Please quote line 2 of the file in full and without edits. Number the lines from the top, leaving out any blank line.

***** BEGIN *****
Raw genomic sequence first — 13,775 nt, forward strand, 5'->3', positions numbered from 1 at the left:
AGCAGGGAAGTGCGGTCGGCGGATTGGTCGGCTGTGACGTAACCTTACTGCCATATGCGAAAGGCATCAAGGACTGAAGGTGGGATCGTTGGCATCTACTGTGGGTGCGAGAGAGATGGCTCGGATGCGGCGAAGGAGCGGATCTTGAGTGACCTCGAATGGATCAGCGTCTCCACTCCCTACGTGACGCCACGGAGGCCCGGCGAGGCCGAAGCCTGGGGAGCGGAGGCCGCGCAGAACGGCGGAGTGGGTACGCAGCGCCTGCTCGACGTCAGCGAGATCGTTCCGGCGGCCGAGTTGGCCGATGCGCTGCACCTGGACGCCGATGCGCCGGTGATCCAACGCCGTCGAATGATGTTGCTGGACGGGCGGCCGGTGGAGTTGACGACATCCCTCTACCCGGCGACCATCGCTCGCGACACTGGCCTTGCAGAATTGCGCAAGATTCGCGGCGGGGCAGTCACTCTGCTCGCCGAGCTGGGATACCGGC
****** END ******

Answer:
AGCAGGGAAGTGCGGTCGGCGGATTGGTCGGCTGTGACGTAACCTTACTGCCATATGCGAAAGGCATCAAGGACTGAAGGTGGGATCGTTGGCATCTACTGTGGGTGCGAGAGAGATGGCTCGGATGCGGCGAAGGAGCGGATCTTGAGTGACCTCGAATGGATCAGCGTCTCCACTCCCTACGTGACGCCACGGAGGCCCGGCGAGGCCGAAGCCTGGGGAGCGGAGGCCGCGCAGAACGGCGGAGTGGGTACGCAGCGCCTGCTCGACGTCAGCGAGATCGTTCCGGCGGCCGAGTTGGCCGATGCGCTGCACCTGGACGCCGATGCGCCGGTGATCCAACGCCGTCGAATGATGTTGCTGGACGGGCGGCCGGTGGAGTTGACGACATCCCTCTACCCGGCGACCATCGCTCGCGACACTGGCCTTGCAGAATTGCGCAAGATTCGCGGCGGGGCAGTCACTCTGCTCGCCGAGCTGGGATACCGGC